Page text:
Stygian Bough – Volume I by Bell Witch & Aerial Ruin

Release date: June 26, 2020
Label: Profound Lore

I don’t know about you, but I thought things were bad enough before a plague came and covered over the earth. The weird floating anxiety of the lockdown has definitely stirred the desire to lay down on the ground and not get up. Sink back into the dust and let the grass grow over you, escaping slowly back into the cosmic stream. The epic funeral doom of Bell Witch seems an ideal meditative channel to leave the sadness of the world behind. Pressing you down with a comforting weight. Following the vast Mirror Reaper they continue on their journey to the western lands, this time entering into a full on collaboration with long time honorary member Aerial Ruin.

Here’s where things get a little tangled. Aerial Ruin is the solo acoustic project of Erik Moggridge, who has appeared as a guest on all three previous Bell Witch albums. Rather than just take him on as full time member Stygian Bough aims for a coming together of the two projects, although that telltale ‘Volume 1’ suggests an ongoing collaboration rather than a one off experiment. What this means most obviously is there’s a lot more acoustic guitar and singing than on previous Bell Witch albums, perhaps a little more light and shade. This required an adjustment on my part, I can’t lie.

If I’m being completely honest I had a weird mental block with Mirror Reaper being one single 83 minute long track. I’m not sure why, it isn’t that much longer than Four Phantoms and I always listened to that in one go. I think I found it slippery and hard to grasp, as if I’d never given it its due. So, if you’re also shallow and distractible, rejoice! this new album has as many songs on it as the last two put together. Only it doesn’t, ‘Heaven Torn Low’ is split into two parts and ‘Prelude’ is, as advertised, a scene setting acoustic interlude to prepare us for the mighty closing track ‘The Unbodied Air’. So just the three really. ‘Heaven Torn Low’ seems quite clearly split between the two projects. ‘Part I (the passage)’ is Aerial Ruin, a long slow folk lament. The first time I heard it I was getting impatient for the arrival of the giant doom riff, only slowly realising that it was going to be ‘pt II (the toll)’.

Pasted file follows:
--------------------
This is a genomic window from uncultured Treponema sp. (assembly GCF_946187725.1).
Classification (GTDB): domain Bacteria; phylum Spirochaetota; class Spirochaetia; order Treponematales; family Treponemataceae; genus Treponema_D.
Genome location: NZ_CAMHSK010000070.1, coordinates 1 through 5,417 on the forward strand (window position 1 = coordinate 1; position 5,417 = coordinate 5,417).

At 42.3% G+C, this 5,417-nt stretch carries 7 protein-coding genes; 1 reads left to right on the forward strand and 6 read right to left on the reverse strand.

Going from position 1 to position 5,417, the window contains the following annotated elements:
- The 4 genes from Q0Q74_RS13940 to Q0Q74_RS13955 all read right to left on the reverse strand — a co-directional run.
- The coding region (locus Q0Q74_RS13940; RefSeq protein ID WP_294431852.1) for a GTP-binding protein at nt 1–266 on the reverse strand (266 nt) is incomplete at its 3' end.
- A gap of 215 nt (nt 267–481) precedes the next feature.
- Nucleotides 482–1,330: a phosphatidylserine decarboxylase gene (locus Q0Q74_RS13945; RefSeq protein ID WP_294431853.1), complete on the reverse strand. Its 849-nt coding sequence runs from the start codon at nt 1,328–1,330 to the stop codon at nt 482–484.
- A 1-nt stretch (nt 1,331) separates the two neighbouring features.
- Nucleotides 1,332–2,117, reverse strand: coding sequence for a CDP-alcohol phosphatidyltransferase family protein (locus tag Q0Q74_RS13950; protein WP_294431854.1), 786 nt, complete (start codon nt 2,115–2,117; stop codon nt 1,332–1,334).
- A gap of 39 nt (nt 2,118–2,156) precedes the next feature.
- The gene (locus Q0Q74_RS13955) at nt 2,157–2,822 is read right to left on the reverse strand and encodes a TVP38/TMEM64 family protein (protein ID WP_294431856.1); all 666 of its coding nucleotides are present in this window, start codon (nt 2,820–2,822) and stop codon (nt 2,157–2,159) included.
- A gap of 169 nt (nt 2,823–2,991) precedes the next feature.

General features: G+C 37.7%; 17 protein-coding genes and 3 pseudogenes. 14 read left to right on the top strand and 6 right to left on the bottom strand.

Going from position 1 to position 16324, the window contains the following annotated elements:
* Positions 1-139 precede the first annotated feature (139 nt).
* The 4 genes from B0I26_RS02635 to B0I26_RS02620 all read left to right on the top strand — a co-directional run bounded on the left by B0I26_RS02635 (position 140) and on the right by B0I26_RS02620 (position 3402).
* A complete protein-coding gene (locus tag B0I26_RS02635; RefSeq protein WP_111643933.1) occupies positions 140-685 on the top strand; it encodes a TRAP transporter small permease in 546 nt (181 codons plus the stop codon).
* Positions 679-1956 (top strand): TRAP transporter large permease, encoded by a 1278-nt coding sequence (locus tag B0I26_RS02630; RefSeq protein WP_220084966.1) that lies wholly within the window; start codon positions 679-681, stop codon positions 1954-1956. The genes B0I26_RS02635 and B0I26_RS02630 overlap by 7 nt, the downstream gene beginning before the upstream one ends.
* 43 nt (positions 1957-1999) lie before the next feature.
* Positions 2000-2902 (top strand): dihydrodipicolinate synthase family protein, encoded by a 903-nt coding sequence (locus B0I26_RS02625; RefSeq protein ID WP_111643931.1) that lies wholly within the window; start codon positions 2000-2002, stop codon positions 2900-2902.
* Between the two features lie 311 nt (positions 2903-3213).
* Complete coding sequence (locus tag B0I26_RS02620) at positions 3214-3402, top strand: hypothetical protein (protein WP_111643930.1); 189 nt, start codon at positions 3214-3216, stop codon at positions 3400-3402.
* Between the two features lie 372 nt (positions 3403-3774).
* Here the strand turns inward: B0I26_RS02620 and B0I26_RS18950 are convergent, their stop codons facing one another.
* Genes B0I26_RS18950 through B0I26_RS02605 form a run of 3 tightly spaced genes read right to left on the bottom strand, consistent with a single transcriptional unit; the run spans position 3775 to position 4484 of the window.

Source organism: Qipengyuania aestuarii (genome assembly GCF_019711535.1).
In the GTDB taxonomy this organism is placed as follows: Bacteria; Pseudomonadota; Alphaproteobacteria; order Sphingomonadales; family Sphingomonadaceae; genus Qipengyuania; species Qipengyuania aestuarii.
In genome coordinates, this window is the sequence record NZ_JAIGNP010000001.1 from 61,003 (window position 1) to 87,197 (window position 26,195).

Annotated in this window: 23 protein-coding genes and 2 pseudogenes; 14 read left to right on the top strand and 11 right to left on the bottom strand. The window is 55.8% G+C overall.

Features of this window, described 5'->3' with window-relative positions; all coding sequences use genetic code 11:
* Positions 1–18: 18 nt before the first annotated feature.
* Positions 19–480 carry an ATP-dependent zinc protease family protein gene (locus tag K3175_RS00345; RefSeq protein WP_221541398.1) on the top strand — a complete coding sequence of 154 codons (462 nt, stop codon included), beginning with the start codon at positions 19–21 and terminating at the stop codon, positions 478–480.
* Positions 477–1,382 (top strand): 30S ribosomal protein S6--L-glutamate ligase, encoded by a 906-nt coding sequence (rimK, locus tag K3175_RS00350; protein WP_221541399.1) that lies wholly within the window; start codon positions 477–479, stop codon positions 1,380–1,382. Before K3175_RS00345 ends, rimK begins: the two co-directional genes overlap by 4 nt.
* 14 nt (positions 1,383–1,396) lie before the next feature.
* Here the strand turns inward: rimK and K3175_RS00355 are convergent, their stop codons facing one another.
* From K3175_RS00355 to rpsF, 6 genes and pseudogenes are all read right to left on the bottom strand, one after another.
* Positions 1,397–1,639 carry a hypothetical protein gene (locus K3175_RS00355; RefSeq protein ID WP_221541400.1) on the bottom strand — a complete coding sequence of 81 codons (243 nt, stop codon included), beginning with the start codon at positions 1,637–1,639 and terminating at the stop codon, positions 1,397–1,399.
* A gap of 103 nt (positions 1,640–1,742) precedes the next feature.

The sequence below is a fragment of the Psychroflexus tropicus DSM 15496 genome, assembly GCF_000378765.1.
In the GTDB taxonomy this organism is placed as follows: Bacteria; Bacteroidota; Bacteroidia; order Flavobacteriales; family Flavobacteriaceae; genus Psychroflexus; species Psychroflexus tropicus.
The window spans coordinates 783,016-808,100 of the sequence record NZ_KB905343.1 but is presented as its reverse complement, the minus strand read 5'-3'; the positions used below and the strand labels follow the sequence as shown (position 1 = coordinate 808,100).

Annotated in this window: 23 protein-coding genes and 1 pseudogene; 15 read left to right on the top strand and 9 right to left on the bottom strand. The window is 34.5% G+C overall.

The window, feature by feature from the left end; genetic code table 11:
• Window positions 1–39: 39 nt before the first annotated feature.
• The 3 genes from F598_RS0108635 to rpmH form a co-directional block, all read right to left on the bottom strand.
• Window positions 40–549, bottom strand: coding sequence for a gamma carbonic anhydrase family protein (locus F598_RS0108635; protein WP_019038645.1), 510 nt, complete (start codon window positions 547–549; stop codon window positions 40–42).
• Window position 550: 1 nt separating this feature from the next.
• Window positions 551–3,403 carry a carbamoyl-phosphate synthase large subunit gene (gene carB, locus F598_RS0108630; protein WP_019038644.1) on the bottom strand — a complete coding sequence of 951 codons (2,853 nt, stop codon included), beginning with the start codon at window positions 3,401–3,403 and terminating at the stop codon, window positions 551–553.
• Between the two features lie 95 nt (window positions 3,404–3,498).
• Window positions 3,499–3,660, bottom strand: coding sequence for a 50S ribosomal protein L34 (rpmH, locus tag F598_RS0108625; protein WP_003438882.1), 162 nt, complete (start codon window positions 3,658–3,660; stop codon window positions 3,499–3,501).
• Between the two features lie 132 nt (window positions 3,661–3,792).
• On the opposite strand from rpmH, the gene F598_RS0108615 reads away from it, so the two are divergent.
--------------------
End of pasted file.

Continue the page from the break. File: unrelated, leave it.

The blending of their two styles is best achieved on the first and last tracks. ‘The Bastard Wind’ and ‘The Unbodied Air’ are suitably monumental chunks of doom that extend some of the ideas on Mirror Reaper and find an even wider horizon for their music by integrating Aerial Ruin’s guitar and vocals. ‘The Bastard Wind’ opens on atmospheric acoustics and hushed singing, comes to a moment of near stillness about four minutes in and then the hammer comes gloriously down. The final track ‘The Unbodied Air’ is the album’s definite high point. The heavy crawl of the first third gives way to an extended central section of beautiful droning organ notes. When it emerges from this contemplative pause it is carried onwards by a melody line that unfurls like a banner against the sunset. Stygian refers to the river Styx, the boundary between earth and the underworld. Bell Witch has always been concerned with the space between life and death but the ending here is almost triumphant, crossing the river with head high, no thought of looking back.

The inspiration for this album stretches back to Moggridge’s first time singing with Bell Witch. ‘Rows (of Endless Waves)’ on their debut Longing concerned a ghost king trapped in the sea, attempting to return to land. Apparently the loose narrative this time sees him turn away from shore, choosing death. If you listen to this kind of stuff you get accustomed to things getting a bit Lord Of The Rings every now and then. Here there are tombs and thrones, swords and epitaphs and so on but it’s not too much. Moggridge’s vocals are soft and clean but not pushed forward, mostly sitting within the overall piece. His singing leans towards the melodic thread more than story telling, all drawn out vowel sounds and soft consonants. Appropriately enough, it’s a kind of keening.

Having taken some elements to an impressive end on Mirror Reaper, Stygian Bough sees a developing collaboration finding new ways forward. I came to this album with expectations of crushing, comforting, doom only to find them somewhat sidestepped. I’ve got to applaud that intent even if I feel it dips a little in the middle. Arriving at the same time as Vile Creature’s remarkable Glory! Glory! Apathy Took Helm! its developments can seem sturdy and the album as a whole surprisingly mellow. Gentle but still epic, Stygian Bough – Volume 1 is not crushing so much as it is meditative. It looks to a path beyond loss, a journey to light and acceptance.

 

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